Course Hero. "Dr. Jekyll and Mr. Hyde Study Guide." Course Hero. 27 Oct. 2016. Web. 21 Sep. 2018. <https://www.coursehero.com/lit/Dr-Jekyll-and-Mr-Hyde/>.
Course Hero. (2016, October 27). Dr. Jekyll and Mr. Hyde Study Guide. In Course Hero. Retrieved September 21, 2018, from https://www.coursehero.com/lit/Dr-Jekyll-and-Mr-Hyde/
(Course Hero, 2016)
Course Hero. "Dr. Jekyll and Mr. Hyde Study Guide." October 27, 2016. Accessed September 21, 2018. https://www.coursehero.com/lit/Dr-Jekyll-and-Mr-Hyde/.
Course Hero, "Dr. Jekyll and Mr. Hyde Study Guide," October 27, 2016, accessed September 21, 2018, https://www.coursehero.com/lit/Dr-Jekyll-and-Mr-Hyde/.
What elements does The Strange Case of Dr. Jekyll and Mr. Hyde have in common with Nathaniel Hawthorne's short story "The Birth-Mark"?
Both Hawthorne's "The Birth-Mark," published in 1843, and Stevenson's The Strange Case of Dr. Jekyll and Mr. Hyde belong to the Gothic tradition. Like Stevenson, Hawthorne, an American with a Puritan upbringing, often explored themes of good and evil through allegorical tales. "The Birth-Mark" is no exception. Another theme that both Hawthorne and Stevenson take on is man's attempt to manipulate human nature through alchemy. While Stevenson's titular character attempts to separate the good in a man from the evil by creating split personas, Hawthorne's protagonist, Aylmer, attempts to use alchemy to extract from his beloved wife, Georgiana, her original sin, symbolized by her birthmark. Both attempts to improve on God's design end in death, suggesting that man should not interfere with or attempt to alter human nature.
When Utterson visits Dr. Jekyll in Chapter 5 of The Strange Case of Dr. Jekyll and Mr. Hyde, how is Utterson's question about Hyde's whereabouts an example of verbal irony?
After Mr. Hyde is identified by the witness as Carew's murderer, Utterson visits Dr. Jekyll to see whether he knows anything about the whereabouts of Mr. Hyde. Utterson asks Dr. Jekyll if he has "been mad enough to hide this fellow?" Dr. Jekyll doesn't answer the question straight on, but rather says, "I swear to God I will never set eyes on him again." Though he skirts Utterson's question, he implies that he did not hide Mr. Hyde. This response is ironic, because Dr. Jekyll's proclamation that he won't ever set eyes on him again means that he must put Mr. Hyde back into hiding within himself. Stevenson drops a clue to this meaning of the name in Chapter 2, when Utterson thinks to himself that "If he be Mr. Hyde ... I shall be Mr. Seek."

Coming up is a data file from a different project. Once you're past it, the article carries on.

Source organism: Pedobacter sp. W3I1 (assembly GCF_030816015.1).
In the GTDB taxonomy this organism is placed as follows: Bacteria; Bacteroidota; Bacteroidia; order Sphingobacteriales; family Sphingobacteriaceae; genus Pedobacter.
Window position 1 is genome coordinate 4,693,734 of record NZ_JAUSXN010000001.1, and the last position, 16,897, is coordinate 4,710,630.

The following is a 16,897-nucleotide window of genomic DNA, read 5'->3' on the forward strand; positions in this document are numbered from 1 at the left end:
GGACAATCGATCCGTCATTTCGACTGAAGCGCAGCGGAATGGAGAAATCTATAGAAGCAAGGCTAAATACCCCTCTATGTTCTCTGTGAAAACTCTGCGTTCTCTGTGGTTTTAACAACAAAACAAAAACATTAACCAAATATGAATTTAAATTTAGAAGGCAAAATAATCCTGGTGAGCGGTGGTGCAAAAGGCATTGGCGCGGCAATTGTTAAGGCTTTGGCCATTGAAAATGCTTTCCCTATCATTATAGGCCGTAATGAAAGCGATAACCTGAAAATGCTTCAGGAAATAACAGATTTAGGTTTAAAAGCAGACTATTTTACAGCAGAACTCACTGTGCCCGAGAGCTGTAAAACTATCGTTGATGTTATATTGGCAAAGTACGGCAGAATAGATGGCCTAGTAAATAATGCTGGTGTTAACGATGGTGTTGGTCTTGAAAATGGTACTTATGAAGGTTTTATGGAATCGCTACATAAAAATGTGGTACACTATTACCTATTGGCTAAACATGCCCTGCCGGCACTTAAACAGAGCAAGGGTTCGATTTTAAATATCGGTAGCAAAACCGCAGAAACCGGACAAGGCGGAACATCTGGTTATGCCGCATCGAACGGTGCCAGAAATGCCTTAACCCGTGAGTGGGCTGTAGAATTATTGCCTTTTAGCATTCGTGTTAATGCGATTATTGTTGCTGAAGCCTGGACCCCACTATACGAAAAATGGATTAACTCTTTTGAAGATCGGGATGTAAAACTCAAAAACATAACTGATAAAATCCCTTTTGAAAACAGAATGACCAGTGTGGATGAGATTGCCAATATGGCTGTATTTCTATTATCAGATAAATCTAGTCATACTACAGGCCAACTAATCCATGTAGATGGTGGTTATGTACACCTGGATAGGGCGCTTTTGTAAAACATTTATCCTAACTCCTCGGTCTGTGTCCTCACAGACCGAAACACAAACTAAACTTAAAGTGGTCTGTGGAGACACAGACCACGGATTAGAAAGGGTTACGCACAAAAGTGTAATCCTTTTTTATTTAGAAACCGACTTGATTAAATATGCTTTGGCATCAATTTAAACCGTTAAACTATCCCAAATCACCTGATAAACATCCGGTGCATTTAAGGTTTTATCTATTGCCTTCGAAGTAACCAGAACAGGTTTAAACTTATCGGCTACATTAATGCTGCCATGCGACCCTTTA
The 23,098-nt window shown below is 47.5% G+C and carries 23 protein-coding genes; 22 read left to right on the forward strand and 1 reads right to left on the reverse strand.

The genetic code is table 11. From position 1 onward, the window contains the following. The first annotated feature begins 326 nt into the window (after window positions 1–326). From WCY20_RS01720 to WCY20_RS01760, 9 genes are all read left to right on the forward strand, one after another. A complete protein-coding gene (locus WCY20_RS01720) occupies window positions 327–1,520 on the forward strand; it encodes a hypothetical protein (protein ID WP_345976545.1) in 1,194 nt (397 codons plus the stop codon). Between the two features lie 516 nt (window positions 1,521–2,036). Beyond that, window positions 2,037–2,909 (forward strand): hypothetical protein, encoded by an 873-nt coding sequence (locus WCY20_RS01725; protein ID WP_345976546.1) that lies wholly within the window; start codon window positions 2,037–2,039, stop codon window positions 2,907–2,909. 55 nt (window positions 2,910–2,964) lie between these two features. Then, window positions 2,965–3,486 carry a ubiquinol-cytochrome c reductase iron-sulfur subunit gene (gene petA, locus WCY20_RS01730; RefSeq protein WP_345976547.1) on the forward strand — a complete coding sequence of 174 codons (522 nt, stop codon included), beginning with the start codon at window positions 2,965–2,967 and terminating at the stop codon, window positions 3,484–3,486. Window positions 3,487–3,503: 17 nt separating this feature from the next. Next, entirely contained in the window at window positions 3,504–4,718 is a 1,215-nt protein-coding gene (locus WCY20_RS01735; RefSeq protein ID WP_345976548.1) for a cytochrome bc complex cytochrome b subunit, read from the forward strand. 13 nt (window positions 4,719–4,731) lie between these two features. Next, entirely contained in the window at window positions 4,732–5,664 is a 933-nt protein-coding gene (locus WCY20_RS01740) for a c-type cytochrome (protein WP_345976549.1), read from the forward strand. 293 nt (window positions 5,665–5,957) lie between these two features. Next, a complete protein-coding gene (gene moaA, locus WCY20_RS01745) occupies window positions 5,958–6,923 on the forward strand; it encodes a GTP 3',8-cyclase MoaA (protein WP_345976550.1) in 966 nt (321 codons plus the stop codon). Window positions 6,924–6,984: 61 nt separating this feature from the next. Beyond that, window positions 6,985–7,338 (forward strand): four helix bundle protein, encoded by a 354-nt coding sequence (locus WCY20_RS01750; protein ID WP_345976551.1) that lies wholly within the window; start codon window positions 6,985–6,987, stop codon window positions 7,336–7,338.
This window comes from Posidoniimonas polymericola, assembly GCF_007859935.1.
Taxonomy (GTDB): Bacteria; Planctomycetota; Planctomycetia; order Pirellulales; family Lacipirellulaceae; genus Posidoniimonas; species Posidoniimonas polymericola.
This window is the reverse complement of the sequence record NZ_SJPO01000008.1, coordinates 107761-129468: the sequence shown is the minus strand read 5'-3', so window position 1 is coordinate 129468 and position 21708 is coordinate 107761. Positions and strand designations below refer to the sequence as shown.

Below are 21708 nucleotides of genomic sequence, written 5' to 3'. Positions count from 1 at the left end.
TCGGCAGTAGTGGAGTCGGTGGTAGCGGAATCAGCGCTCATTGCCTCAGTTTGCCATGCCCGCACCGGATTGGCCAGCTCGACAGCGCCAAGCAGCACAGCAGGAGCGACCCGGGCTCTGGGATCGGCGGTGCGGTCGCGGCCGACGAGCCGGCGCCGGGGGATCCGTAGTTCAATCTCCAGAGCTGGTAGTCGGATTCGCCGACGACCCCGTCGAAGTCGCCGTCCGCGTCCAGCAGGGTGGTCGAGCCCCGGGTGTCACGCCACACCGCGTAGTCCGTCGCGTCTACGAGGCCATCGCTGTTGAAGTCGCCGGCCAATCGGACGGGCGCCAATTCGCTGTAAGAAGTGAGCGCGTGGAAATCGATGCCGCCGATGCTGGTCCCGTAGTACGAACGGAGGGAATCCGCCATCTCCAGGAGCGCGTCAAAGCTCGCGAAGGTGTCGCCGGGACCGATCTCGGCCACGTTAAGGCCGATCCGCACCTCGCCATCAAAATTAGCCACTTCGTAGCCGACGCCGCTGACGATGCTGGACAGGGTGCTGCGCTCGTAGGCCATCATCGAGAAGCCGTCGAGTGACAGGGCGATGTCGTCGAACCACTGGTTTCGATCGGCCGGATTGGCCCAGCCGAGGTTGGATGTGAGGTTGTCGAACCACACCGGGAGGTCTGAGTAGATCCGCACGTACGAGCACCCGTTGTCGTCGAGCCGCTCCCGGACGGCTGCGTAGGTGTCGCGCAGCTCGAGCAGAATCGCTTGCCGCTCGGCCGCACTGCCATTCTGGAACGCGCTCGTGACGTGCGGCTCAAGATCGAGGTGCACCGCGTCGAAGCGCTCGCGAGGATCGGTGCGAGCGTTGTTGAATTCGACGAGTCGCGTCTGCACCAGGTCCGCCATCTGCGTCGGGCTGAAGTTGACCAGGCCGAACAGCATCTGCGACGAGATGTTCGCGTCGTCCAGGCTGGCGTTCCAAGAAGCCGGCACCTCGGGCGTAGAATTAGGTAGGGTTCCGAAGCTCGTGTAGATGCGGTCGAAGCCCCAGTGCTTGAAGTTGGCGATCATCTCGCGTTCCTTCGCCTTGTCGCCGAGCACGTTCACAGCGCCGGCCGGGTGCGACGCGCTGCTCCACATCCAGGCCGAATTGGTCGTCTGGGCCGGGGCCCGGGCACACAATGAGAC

In Chapter 3 how does Stevenson use letters to advance the plot in The Strange Case of Dr. Jekyll and Mr. Hyde?
In the novella each letter serves as a clue, a device essential to the detective genre. Each time Utterson comes across a new letter, the plot becomes more involved and complicated, often giving rise to more questions than answers. The effect is one of rising tension and suspense. At many points Utterson could have inquired further by opening additional letters. For example in Chapter 6 when Lanyon dies, Utterson opens only the first letter and not the one nestled inside. Utterson could have opened that letter at the time of Lanyon's death, but his decision not to, out of loyalty to Dr. Jekyll and, perhaps, out of fear or need to control what is hidden inside, delays the revelation of essential plot information and compels the reader to continue on.
At the end of Chapter 7 of The Strange Case of Dr. Jekyll and Mr. Hyde, why does Utterson say "God forgive us" twice?
While standing outside and conversing with Dr. Jekyll, Enfield and Utterson see on Dr. Jekyll's face "an expression of such abject terror and despair [that it] froze the very blood of the two gentlemen below." There are a few explanations as to why seeing this might lead Utterson to call on God's forgiveness. One explanation is that Utterson has at this point an inkling that Dr. Jekyll is somehow involved in questionable activity connected to Mr. Hyde, yet he does nothing to interfere. A second explanation is that perhaps Utterson recognizes in Dr. Jekyll's look of terror and despair something within himself—perhaps a capacity for evil or a tendency toward homosexuality—that he feels must be forgiven by God.
In Chapter 2 of The Strange Case of Dr. Jekyll and Mr. Hyde, what does Lanyon mean when he likens his friendship with Dr. Jekyll to Damon and Pythias?